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Publication# Complementary screening for quantum spin Hall insulators in two-dimensional exfoliable materials

Abstract

Quantum spin Hall insulators are a class of topological materials that has been extensively studied during the past decade. One of their distinctive features is the presence of a finite band gap in the bulk and gapless, topologically protected edge states that are spin-momentum locked. These materials are characterized by a Z(2) topological order where, in the two-dimensional case, a single topological invariant can be even or odd for a trivial or a topological material, respectively. Thanks to their interesting properties, such as the realization of dissipationless spin currents, spin pumping, and spin filtering, they are of great interest in the field of electronics, spintronics, and quantum computing. In this work we perform a high-throughput screening of quantum spin Hall insulators starting from a set of 783 two-dimensional exfoliable materials, recently identified from a systematic screening of the Inorganic Crystal Structure Database, Crystallography Open Database, and Materials Platform for Data Science databases. We find four Z(2) topological insulators and seven direct gap metals that have the potential of becoming quantum spin Hall insulators under a reasonably weak external perturbation.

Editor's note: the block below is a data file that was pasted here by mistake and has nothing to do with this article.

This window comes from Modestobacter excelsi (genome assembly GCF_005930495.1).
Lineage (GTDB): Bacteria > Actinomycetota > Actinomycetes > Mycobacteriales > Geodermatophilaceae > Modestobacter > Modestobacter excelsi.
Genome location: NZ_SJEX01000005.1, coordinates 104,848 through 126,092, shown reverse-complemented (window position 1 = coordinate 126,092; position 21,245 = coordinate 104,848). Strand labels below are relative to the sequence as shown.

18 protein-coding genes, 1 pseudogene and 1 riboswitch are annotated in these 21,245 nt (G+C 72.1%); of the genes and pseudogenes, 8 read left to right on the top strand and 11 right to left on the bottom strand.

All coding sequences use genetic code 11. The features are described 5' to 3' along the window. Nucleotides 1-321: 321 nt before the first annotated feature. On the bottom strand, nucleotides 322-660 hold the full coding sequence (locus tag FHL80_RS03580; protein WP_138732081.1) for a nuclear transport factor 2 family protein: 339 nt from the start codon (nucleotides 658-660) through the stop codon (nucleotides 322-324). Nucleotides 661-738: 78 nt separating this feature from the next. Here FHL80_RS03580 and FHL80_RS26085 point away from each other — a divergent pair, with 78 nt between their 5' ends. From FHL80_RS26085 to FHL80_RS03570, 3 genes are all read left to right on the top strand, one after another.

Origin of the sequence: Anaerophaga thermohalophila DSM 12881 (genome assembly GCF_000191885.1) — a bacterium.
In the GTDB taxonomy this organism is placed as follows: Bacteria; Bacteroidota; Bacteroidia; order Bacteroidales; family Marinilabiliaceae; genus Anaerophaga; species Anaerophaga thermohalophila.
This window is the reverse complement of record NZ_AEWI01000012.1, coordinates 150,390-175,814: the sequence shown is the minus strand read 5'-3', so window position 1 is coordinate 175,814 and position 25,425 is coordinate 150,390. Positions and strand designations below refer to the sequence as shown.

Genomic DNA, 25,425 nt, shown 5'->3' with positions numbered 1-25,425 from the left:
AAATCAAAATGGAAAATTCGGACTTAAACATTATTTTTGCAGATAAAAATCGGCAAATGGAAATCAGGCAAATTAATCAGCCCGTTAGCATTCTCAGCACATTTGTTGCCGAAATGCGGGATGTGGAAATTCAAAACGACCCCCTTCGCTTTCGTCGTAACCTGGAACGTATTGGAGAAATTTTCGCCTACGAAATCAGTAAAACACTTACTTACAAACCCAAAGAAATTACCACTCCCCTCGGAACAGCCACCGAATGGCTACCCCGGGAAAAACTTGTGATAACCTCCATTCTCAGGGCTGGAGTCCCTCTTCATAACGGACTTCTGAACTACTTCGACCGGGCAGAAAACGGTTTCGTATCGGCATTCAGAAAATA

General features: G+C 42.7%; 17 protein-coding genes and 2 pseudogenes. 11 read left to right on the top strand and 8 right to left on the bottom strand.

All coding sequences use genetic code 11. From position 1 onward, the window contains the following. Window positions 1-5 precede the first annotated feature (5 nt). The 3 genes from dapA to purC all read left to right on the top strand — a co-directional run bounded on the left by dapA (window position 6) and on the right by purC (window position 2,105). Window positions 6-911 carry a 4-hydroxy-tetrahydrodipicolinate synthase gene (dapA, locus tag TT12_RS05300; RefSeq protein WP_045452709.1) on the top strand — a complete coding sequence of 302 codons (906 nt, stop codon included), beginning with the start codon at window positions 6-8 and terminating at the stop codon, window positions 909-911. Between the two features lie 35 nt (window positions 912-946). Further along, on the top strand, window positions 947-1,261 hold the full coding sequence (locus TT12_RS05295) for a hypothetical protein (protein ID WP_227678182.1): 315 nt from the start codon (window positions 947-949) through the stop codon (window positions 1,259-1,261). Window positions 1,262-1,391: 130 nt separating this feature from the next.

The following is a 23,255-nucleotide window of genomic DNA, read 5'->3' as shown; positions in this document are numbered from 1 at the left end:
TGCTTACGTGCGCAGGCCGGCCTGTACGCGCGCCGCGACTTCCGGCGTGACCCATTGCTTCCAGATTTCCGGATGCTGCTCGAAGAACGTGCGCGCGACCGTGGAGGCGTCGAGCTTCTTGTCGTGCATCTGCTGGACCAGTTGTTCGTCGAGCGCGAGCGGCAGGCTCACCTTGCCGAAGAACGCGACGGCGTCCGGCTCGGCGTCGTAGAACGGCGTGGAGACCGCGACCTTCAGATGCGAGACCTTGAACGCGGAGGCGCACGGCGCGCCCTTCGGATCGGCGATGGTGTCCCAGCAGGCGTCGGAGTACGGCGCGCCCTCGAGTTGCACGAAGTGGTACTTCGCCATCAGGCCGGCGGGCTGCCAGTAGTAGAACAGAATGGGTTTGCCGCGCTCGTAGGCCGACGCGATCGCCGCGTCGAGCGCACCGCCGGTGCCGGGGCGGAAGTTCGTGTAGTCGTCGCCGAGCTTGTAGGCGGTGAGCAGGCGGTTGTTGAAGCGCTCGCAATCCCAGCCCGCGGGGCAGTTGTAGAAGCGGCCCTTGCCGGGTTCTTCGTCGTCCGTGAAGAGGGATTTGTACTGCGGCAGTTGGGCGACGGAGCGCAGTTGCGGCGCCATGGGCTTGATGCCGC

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Ontological neighbourhood

Topological insulator

A topological insulator is a material whose interior behaves as an electrical insulator while its surface behaves as an electrical conductor, meaning that electrons can only move along the surface of the material. A topological insulator is an insulator for the same reason a "trivial" (ordinary) insulator is: there exists an energy gap between the valence and conduction bands of the material. But in a topological insulator, these bands are, in an informal sense, "twisted", relative to a trivial insulator.

Topological order

In physics, topological order is a kind of order in the zero-temperature phase of matter (also known as quantum matter). Macroscopically, topological order is defined and described by robust ground state degeneracy and quantized non-Abelian geometric phases of degenerate ground states. Microscopically, topological orders correspond to patterns of long-range quantum entanglement. States with different topological orders (or different patterns of long range entanglements) cannot change into each other without a phase transition.

Topological quantum computer

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